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Human Development

Improving the capacity of all Pakistanis through better access to education and health is critical for developing more equal societies, strengthening well-functioning democracies, and improving economic growth. The passage of the 18th amendment and the addition of Article 25A to the Pakistan Constitution has assigned the comprehensive responsibility of the education sector to the provincial governments and made education free and compulsory for those between the ages of 5 to 16. There is also increasing recognition that quality education should be provided. How can provincial governments deliver on these dual objectives? The research agenda focuses on looking at instruments available to the state to deliver on these objectives, such as conditional cash transfers or vouchers, new financing models, reforms in public sector schools, performance of public, private and public-private partnership schools, and issues of equity and access to education.

Projects and Papers

Teacher Professional Development Reform in Punjab: Will it Work?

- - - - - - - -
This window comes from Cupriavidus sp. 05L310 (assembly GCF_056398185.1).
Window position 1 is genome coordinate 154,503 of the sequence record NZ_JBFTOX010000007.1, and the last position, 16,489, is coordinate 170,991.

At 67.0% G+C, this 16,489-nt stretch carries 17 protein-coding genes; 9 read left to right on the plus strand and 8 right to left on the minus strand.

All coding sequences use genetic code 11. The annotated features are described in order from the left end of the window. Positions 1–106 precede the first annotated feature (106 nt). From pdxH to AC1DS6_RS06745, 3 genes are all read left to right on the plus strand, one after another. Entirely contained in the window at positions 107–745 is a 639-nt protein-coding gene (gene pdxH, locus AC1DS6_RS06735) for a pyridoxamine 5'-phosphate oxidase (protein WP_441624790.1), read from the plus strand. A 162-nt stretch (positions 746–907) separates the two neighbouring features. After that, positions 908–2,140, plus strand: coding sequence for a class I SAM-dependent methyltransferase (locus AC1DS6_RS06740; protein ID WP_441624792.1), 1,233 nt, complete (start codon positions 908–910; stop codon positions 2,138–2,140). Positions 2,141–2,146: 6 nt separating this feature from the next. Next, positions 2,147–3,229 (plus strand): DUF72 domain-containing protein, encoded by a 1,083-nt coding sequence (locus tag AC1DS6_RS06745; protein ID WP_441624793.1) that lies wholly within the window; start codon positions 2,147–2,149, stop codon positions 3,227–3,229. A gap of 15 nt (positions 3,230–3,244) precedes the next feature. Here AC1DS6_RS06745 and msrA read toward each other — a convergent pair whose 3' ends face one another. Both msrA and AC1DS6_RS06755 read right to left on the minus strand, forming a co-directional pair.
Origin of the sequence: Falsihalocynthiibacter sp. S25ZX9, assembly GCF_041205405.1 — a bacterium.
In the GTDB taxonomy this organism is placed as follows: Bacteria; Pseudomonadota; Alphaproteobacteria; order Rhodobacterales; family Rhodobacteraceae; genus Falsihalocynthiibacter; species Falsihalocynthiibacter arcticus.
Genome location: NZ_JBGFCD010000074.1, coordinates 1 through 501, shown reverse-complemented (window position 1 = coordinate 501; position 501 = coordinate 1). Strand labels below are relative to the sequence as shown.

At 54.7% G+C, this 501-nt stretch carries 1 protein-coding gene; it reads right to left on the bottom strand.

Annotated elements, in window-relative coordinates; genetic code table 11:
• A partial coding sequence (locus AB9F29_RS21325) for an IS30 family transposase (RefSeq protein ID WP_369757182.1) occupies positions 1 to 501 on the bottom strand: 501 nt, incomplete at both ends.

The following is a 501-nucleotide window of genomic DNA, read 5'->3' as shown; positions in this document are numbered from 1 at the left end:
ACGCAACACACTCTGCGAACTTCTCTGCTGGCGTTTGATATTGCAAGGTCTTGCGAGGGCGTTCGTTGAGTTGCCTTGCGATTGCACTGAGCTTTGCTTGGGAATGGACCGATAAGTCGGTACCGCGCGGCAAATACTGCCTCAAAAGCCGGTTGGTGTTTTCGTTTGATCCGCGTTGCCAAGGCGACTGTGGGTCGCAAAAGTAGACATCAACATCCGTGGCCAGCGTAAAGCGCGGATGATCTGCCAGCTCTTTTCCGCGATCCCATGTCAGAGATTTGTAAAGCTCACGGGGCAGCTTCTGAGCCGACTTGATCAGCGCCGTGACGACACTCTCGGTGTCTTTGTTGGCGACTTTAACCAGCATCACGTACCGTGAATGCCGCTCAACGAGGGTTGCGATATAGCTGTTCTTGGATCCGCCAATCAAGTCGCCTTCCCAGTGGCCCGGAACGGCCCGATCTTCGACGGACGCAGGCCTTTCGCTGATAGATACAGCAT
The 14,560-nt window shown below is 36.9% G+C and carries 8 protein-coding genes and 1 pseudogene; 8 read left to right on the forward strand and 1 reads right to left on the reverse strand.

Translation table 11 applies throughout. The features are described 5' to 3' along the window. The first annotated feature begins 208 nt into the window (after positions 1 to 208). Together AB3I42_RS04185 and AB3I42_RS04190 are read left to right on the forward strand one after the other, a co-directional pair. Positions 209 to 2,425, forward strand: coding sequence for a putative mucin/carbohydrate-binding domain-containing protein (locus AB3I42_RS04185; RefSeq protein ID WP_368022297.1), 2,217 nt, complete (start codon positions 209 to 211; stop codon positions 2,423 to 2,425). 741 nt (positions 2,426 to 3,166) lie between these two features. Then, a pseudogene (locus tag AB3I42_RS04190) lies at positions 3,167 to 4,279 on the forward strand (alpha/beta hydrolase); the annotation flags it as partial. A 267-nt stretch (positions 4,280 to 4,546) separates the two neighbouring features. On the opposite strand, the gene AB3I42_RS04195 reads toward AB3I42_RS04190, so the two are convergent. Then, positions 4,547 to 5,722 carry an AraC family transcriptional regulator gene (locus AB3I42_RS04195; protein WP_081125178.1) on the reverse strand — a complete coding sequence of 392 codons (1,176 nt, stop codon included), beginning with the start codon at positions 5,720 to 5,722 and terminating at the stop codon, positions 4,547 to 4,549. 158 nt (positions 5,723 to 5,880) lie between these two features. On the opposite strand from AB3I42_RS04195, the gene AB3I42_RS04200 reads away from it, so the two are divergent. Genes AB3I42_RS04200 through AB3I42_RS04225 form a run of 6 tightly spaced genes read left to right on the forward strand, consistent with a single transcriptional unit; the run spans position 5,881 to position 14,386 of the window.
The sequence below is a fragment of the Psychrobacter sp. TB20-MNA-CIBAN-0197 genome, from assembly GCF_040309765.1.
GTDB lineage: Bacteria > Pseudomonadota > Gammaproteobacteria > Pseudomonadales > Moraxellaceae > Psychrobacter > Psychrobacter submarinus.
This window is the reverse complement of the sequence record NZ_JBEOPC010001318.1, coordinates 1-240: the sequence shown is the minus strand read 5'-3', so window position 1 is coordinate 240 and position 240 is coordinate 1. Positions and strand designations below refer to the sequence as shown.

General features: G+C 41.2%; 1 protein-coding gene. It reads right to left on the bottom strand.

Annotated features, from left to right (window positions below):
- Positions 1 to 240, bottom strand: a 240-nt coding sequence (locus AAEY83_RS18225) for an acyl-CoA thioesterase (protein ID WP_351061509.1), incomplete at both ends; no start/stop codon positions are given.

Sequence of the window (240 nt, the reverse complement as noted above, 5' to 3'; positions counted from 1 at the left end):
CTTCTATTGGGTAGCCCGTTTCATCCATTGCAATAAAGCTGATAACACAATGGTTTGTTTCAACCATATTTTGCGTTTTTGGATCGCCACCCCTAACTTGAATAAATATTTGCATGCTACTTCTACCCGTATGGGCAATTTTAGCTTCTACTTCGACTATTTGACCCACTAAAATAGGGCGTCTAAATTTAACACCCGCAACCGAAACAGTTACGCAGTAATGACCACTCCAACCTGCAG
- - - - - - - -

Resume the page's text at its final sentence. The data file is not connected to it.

Policy Note | Author: Amal Aslam
Punjab has announced a new policy that will significantly increase the time teachers receive professional development and make important staffing changes to those who provide training. This policy note examines the stipulations of the new policy, why it was introduced, and potential problems it may encounter during implementation.
Read the policy note

Raising Domestic Resources for Equitable Education in Pakistan
Policy Paper | Principal Investigators: Faisal Bari and Rabea Malik
While Pakistan's push for universal education has increased school enrollment, the pace of progress has been slow and millions of children are still out of school. Education outcomes in Pakistan also remain deeply unequal. To fix these problems, Pakistan will need to commit far more resources to the education sector. This paper reviews Pakistan's current challenges to funding education and offers a strategy for increasing resources and ensuring they are distributed equitably.
Read the paper

School Leadership
Research Project | Principal Investigators: Faisal Bari, Rabea Malik and Amal Aslam
In order for future education reform efforts to improve learning outcomes, more decisions that affect individual schools need to be made by head teachers and school managers - school leaders - than officials at the provincial center. While school leaders have the potential to drive education reforms at the local level, their current duties and operating evironments often make this difficult. Through data collection and interviews, this research project documents how school leaders currently work, and the context that shapes their work. This information will be critical to informing future efforts to decentralize education reform.